October 24, 2002
Animal-Related Diseases Should Not Worry Deer, Turkey Hunters
For most, hunting is a leisure activity, a hobby that allows some to escape from the hustle and bustle of everyday life. Men and women head to the woods to pursue deer, turkey and other wildlife and they can leave the stress and worries behind. Or can they?
With the recent outbreak of West Nile Virus (WNV) as well as the growing concern revolving around Chronic Wasting Disease (CWD) many hunters now are worried about the game they will be pursuing this fall.
But experts are assuring hunters that these issues should not affect their hunting fun.
WNV, which is spread by mosquitoes, has apparently become an issue for some turkey hunters. Misinformation has spurred fears that hunters should not eat turkeys taken during the bow or fall firearms season because of fear of the West Nile Virus.
But while the Missouri Department of Conservation does warn hunters not to take or handle obviously sick wildlife, no documented cases of WNV have been associated with the handling, cleaning, or consumption of wildlife species.
MDC has always recommended that when cleaning game or handling live or dead wildlife, hunters should use gloves in order to prevent blood to blood contact. That recommendation has been around much longer than WNV or CWD.
Because of the high level of the virus that can be found in crows, experts have warned hunters from eating this species. MDC again notes that no problems have been discovered and this is simply a precautionary step.
Chronic Wasting Disease is another animal malady that appears to be extremely misunderstood by the public. Much of the problem is that MDC and other agencies charged with controlling the disease such as USDA and the Center for Disease Control, don't really know that much more about the disease than the general public.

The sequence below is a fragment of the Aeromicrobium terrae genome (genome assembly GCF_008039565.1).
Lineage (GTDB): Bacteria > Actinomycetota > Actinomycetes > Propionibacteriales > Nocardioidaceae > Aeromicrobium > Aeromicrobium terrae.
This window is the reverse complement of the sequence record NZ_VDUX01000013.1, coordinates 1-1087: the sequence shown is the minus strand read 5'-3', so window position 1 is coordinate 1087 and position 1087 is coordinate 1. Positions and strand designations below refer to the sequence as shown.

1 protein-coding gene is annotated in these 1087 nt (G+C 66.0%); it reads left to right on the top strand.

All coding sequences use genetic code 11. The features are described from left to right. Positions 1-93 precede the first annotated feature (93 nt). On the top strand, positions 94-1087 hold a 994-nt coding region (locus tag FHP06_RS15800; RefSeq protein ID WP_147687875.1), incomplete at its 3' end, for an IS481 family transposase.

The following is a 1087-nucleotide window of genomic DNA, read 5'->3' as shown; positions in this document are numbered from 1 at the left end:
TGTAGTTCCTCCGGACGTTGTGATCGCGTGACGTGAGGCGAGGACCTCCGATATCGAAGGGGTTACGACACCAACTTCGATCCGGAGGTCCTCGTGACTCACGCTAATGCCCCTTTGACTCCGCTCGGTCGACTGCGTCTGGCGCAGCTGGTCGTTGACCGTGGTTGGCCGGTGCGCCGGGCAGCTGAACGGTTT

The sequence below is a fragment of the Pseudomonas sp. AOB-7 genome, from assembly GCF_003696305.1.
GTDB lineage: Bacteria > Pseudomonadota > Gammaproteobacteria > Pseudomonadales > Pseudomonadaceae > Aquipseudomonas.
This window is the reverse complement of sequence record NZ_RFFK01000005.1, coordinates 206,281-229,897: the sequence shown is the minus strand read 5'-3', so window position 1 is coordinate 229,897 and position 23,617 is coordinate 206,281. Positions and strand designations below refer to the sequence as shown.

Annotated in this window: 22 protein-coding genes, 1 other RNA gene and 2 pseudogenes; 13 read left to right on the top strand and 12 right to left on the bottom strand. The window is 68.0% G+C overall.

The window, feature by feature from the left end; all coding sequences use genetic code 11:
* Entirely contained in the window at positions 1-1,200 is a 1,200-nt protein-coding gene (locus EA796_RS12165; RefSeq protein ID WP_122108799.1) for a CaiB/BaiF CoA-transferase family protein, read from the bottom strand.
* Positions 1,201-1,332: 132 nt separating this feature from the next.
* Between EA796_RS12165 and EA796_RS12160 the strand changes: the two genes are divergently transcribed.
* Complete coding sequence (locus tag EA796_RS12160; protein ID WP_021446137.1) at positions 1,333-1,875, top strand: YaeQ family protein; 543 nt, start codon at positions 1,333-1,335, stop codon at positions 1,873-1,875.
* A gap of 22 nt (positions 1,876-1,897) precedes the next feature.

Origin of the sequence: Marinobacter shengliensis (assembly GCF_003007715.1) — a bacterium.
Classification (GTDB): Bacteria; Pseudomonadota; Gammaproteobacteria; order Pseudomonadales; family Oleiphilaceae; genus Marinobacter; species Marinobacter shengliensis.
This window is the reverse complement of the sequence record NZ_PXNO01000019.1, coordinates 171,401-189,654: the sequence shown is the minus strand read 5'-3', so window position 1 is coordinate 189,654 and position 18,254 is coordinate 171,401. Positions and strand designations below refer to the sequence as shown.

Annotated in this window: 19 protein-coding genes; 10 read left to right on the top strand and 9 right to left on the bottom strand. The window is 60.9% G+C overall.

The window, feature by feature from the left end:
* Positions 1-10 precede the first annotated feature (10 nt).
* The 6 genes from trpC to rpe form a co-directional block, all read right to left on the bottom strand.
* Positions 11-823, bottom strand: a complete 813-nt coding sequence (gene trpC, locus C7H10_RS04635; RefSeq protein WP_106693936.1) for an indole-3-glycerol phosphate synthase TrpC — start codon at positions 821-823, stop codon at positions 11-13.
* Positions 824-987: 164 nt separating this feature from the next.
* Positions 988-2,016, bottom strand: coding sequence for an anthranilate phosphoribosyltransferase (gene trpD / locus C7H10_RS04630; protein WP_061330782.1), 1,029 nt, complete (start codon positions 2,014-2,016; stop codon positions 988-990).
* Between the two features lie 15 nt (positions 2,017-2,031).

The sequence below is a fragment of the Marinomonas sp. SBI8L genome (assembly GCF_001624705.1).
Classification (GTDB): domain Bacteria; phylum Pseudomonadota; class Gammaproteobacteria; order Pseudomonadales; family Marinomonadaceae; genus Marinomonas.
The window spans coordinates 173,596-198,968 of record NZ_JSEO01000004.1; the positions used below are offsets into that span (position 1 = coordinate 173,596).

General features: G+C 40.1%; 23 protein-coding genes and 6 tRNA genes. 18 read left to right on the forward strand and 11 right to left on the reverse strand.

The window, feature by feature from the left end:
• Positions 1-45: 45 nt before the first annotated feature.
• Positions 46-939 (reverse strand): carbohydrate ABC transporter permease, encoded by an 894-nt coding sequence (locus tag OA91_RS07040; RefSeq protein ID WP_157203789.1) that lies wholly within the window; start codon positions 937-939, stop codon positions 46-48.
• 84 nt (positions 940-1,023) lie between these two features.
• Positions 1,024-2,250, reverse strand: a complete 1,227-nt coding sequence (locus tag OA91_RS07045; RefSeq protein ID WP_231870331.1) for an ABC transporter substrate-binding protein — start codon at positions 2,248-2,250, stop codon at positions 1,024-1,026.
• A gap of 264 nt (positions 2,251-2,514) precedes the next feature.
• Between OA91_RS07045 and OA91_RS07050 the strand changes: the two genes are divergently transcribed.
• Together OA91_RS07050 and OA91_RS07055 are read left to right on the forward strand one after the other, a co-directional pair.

CWD belongs to a group of diseases known as transmissible spongiform encephalopathies (TSEs). TSEs cause a degeneration of the brain in deer and elk. CWD was first detected in 1967, in deer, within the northeast portion of Colorado.
The biggest concern is how the disease is transferred from one animal to another. Scientists have not nailed down the process leaving the issue open for speculation.
CWD can come into a state through the natural movement of wild deer and elk or the interstate shipment of hunter harvested or captive white-tailed deer, mule deer or elk. Scientists are not certain, but it is possible that the carcass of infected deer or elk may be a way of spreading CWD. Once the disease is present, scientists are unsure how CWD spreads from one animal to another. One pathway may be through animal-to-animal contact at food or water sources.
While scientists are unsure how the disease spreads, there are several points regarding CWD that can be stated.
The Missouri Department of Health and Senior Services states there is no evidence that CWD can infect people. CWD is not viewed as a human health issue.